The “yawn” is also in sharp contrast to the reaction of the far-right group Save California that is encouraging people to call their county clerks and tell them not to issue same-sex marriage licences. Dan Savage reports that they suggest the following on their website:

Ask your county clerk if they were a Nazi officer during WWII and had been ordered to gas the Jews, would they? At the Nuremberg trials, they would have been convicted of murder for following this immoral order.

So in the wild stretch that is called right-wing spinning, county clerks who swear to uphold the California Constitution are being likened to Nazis.

The Massachusetts Family Institute tried the same ploy. They encouraged clerks to resign rather than uphold their oath of office and issue same-sex marriage licenses. In the end, one or two clerks did resign, but the big story was about the courageous clerks who went one step further and refused to deny licenses to out-of-state couples and took the governor and the attorney general to court over forcing them to act in this unconscionable manner.

They lost only because the racist inspired 1913 law directed at inter-racial couples is still on the books in Massachusetts. The law prohibits couples from marrying in Massachusetts if their home states will not recognize their marriages. But now same-sex couples from New York and California can come to Massachusetts and marry. The 1913 law must be wiped off the books. It’s a disgrace to Massachusetts that has led the way in achieving equality for so many.

With the clear vision of 63 per cent of the people in this country there is no more room for bigotry. Soon 60 million will be yawning at the ordinary, yet somehow extraordinary, nature of marriage equality.


Marriage Equality at Lesbian Herstory Archives

I never cease to be inspired by the work of the dedicated volunteers at Lesbian Herstory Archives (LHA) in Brooklyn, NY. Their commitment has continued to keep this important institution that is independently preserving our history, alive and lively. The vision of Joan Nestle and Deb Edel in founding LHA stands as one of the great accomplishments of the contemporary lesbian movement.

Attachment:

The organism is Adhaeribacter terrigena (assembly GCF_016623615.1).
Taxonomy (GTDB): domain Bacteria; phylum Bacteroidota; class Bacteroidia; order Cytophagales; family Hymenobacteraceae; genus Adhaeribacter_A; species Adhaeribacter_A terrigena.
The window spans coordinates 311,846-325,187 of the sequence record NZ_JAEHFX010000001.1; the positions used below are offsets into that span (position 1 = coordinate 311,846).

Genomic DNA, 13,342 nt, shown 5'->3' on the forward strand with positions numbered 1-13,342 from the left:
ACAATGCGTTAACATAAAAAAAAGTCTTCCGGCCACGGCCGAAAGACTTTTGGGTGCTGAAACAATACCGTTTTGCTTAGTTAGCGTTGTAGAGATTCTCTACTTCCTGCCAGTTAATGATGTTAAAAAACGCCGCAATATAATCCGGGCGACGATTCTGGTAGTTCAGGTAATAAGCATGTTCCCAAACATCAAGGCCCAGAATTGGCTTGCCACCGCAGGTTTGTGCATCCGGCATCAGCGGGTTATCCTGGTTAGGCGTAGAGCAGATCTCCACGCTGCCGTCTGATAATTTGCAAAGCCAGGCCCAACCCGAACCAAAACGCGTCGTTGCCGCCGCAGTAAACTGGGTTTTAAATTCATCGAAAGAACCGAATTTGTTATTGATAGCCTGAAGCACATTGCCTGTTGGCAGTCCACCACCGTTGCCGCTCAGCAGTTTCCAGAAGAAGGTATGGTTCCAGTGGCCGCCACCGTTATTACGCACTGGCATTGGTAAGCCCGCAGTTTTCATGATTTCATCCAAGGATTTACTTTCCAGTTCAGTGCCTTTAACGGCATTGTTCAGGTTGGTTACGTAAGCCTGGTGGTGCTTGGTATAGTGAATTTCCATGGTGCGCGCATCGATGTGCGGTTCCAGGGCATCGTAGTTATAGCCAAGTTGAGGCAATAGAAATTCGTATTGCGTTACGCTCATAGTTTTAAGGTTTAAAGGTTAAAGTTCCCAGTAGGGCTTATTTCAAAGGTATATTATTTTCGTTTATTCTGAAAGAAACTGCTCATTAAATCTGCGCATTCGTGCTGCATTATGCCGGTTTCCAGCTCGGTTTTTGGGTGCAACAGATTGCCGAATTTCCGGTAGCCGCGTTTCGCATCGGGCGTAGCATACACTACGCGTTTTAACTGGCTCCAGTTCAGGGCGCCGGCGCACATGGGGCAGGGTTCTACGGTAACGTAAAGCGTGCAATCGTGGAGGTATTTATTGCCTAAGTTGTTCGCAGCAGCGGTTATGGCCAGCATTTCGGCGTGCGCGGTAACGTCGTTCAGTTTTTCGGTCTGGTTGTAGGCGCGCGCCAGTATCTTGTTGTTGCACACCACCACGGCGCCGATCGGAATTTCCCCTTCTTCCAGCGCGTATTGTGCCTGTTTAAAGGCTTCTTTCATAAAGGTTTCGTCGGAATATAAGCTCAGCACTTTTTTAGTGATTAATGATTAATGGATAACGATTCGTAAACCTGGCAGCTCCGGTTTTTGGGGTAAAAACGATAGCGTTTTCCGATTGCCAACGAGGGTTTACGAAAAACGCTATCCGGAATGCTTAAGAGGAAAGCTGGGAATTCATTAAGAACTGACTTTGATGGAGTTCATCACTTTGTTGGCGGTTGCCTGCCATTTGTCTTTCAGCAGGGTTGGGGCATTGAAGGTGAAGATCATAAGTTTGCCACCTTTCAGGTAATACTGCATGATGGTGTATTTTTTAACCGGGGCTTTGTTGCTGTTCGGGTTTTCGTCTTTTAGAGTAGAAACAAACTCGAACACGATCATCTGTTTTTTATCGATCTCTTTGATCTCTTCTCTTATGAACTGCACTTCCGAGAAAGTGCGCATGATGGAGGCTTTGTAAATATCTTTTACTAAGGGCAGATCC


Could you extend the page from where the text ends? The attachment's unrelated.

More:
Maxine Wolfe, a seasoned lesbian political activist in many realms but notably in the women and HIV/AIDS movement, hosted the full house at the “At Home at the Archives” event featuring Courting Equality on November 25th. Maxine’s volunteer labor is typical of the energy that keeps the archives vital.

Maxine shared with the assembled group how LHA’s files on “marriage” have changed. “Marriage” used to be mostly about lesbians once married to men. Then the topic exploded as countries around the world and various US states became the sites of struggle for same-sex marriage. In the past three years, the files have begun to expand exponentially. The great part of the story is that once again LHA is preserving our herstory.

When Karen Kahn and I presented at LHA, what was distinctive about the event was the spirit of inquiry and the commitment to thoughtful exchange in the dialogue. In a sense, bringing to LHA our presentation about Courting Equality and the civil rights struggle that it details was like returning to our roots of lesbian feminism.

Even after Karen and I had committed to writing Courting Equality in the spring of 2005, we still had not decided that we would marry. We had engaged in the political lobbying for marriage equality as a civil rights struggle but not seen it as a personal goal for ourselves. We believed that marriage was a right that one should be able to exercise, not necessarily a life goal. Our critique of the institution of marriage had deep roots in our lesbian feminism of the 1970s. That same critique of marriage as an institution was held by many who came to LHA on November 25th.

The conversation probed the roots of marriage as it had been critiqued in particular by lesbian feminists in the 1970s. Karen and I were among that lively group of critics in the 1970s and have remained so. One of the thoughts that we came away from LHA with is the possibility that same-sex marriage may just provide the testing ground for new visions and versions of marriage to emerge. The gender stereotyping that feminists critiqued so meaningfully from the 1960s on went a long way towards liberating women and creating new options in our lives.